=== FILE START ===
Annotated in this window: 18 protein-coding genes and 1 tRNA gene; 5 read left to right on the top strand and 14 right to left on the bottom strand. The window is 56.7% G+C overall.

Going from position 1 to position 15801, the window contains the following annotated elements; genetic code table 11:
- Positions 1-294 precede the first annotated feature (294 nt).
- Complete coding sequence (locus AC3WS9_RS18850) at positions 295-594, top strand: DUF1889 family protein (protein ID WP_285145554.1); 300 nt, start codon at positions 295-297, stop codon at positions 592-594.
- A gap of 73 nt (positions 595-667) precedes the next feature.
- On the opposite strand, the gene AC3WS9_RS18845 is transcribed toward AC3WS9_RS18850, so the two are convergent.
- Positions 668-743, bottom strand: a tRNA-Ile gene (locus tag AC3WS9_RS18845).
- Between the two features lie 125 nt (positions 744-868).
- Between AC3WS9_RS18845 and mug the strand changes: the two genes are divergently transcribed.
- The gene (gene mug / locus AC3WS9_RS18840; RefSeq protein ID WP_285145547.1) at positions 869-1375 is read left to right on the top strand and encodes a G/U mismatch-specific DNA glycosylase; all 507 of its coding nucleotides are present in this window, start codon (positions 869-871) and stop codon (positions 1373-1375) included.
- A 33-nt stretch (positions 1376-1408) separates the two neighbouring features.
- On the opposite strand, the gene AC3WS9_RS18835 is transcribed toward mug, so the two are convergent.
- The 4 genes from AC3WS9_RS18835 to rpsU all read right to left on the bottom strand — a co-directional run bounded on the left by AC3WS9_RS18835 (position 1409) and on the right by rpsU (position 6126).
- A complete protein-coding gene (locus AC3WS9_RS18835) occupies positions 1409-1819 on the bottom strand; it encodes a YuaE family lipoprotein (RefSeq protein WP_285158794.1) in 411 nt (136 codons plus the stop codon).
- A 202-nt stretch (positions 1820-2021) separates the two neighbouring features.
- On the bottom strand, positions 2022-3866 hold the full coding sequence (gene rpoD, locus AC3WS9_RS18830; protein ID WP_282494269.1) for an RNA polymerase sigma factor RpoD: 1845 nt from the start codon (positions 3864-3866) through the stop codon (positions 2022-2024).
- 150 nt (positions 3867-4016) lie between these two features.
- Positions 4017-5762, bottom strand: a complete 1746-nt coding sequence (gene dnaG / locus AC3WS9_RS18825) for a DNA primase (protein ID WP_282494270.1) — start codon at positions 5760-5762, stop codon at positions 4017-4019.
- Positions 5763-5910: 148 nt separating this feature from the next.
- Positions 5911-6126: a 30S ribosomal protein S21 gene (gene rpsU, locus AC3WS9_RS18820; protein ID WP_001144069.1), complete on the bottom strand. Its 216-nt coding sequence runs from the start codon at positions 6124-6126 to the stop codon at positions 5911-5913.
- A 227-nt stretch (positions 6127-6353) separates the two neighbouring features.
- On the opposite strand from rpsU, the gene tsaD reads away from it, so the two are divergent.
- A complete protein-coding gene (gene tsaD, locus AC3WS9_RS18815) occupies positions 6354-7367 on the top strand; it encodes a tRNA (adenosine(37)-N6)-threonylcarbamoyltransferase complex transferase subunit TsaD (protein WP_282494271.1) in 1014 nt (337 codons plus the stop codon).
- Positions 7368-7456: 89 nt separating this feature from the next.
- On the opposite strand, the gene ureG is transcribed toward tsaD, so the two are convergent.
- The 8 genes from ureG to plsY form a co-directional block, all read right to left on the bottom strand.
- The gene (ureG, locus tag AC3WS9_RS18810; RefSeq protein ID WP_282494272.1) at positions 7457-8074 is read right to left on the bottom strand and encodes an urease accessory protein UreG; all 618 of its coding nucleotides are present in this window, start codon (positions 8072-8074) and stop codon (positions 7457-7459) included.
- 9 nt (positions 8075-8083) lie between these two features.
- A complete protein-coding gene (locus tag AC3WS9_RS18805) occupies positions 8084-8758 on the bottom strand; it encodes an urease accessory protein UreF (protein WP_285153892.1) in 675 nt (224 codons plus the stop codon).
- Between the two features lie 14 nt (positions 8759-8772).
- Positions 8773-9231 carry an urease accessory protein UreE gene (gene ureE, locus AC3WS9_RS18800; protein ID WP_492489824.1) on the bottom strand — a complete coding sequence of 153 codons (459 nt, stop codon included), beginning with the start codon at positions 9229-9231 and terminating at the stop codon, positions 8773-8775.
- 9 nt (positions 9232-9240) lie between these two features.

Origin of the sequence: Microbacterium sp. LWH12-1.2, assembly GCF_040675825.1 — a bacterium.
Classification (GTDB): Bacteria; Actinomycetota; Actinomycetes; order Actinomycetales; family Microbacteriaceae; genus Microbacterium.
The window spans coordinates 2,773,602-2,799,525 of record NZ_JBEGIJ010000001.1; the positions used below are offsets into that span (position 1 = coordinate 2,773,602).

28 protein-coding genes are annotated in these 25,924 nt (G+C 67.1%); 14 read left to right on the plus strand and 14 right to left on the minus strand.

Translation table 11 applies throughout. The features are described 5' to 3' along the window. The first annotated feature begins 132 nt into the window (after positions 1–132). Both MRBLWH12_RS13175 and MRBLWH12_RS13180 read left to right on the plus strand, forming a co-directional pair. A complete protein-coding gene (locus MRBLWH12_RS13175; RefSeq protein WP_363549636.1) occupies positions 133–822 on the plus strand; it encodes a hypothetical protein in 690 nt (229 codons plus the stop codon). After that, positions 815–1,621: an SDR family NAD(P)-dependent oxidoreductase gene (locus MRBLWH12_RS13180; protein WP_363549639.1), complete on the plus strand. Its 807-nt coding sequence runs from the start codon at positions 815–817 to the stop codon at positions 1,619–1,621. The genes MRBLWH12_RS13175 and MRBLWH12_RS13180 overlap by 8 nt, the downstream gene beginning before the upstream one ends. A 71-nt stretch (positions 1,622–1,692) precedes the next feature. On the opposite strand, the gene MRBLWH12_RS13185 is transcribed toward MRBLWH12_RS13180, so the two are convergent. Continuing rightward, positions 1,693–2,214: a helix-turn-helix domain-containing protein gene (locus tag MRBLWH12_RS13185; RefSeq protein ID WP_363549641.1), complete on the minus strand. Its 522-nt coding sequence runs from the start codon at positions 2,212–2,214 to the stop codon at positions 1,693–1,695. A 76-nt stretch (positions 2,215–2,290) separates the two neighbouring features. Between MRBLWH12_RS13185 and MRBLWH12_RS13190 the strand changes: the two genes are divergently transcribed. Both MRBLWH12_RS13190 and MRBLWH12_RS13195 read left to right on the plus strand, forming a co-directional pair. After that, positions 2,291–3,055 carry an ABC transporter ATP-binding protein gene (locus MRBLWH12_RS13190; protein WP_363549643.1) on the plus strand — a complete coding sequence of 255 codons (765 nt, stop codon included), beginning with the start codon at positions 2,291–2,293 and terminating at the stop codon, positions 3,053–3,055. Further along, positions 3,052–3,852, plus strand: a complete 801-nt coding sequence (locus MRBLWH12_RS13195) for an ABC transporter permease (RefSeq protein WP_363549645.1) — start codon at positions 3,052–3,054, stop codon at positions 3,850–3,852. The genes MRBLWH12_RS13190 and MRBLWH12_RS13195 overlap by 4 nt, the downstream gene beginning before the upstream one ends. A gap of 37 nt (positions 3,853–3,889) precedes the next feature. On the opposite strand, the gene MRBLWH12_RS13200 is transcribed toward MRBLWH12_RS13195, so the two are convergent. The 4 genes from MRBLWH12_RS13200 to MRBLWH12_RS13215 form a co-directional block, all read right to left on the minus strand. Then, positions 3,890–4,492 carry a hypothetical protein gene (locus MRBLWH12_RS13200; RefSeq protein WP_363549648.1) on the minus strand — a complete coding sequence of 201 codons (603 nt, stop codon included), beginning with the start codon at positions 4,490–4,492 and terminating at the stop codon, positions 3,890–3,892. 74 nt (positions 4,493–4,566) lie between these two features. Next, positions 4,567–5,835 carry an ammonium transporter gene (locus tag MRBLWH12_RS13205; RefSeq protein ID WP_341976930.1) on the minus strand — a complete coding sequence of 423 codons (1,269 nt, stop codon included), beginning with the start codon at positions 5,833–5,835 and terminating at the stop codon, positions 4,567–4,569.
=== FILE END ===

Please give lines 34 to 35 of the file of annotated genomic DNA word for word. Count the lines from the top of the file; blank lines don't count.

Classification (GTDB): Bacteria; Actinomycetota; Actinomycetes; order Actinomycetales; family Microbacteriaceae; genus Microbacterium.
The window spans coordinates 2,773,602-2,799,525 of record NZ_JBEGIJ010000001.1; the positions used below are offsets into that span (position 1 = coordinate 2,773,602).